New Catholic Health Initiative Provides Alternative to Obamacare Insurance

CMF CURO aims to fulfill the requirements of the Affordable Care Act, but in a way that is both affordable and consistent with Catholic teaching.

From left to right: Michael O'Dea, David Wilson and Louis Brown.
From left to right: Michael O'Dea, David Wilson and Louis Brown. (photo: Courtesy of CMF CURO)

WASHINGTON — Millions of Americans filing their 2014 taxes next year have to prove to that they have health coverage or pay a hefty penalty on their taxes. But Catholics now have a new alternative to the escalating financial and moral predicaments of health insurance under Obamacare, with the creation of the first-ever Catholic health-care sharing ministry.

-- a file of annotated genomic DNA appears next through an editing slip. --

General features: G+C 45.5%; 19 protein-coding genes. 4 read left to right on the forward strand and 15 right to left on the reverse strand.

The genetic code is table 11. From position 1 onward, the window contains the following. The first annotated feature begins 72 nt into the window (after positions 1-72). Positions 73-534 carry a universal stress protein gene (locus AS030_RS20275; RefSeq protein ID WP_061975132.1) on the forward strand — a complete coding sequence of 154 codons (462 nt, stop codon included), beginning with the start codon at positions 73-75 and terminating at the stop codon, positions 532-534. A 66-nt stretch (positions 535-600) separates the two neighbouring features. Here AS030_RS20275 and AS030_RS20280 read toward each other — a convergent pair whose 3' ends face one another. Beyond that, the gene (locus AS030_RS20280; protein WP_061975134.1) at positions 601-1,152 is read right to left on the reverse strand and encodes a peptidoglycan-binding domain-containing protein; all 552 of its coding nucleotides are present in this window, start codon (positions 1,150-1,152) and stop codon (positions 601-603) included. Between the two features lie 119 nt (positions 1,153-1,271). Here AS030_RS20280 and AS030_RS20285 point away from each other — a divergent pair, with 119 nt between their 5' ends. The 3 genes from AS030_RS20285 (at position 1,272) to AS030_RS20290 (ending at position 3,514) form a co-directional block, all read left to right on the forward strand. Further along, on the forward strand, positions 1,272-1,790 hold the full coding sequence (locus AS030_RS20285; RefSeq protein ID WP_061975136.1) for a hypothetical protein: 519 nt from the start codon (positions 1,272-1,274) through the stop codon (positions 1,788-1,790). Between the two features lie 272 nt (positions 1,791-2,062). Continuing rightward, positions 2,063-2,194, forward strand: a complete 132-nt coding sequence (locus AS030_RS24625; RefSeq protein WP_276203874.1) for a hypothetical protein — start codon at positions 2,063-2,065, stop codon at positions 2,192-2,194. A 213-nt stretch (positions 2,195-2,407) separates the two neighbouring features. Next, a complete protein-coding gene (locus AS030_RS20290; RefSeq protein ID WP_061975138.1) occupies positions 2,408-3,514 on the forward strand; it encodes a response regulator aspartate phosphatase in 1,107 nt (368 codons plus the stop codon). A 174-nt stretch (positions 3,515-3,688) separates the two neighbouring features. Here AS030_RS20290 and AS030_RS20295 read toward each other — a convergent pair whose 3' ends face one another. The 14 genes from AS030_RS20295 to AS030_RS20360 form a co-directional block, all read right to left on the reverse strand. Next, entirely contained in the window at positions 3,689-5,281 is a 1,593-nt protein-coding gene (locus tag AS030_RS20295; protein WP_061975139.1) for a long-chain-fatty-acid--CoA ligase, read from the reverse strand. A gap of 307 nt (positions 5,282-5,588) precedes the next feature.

On Oct. 2, the Christ Medicus Foundation (CMF) and Samaritan Ministries International (SMI) held a press conference in Washington to launch a new initiative called CMF CURO (from the Latin “to heal”) that fulfills the health-care requirement of the Affordable Care Act, but in a way that is both affordable and consistent with Catholic teaching.

“We’re really excited to launch CMF CURO, because we think it will be quite a change in Catholic health care,” CMF CURO Director Louis Brown said at Thursday’s launch event.

Under the Affordable Care Act, individuals are exempt from the health-coverage mandate without purchasing insurance policies if they belong to what the government recognizes as “health-care sharing ministries” formed before 1999, such as Samaritan Ministries, a Christian health-care sharing ministry.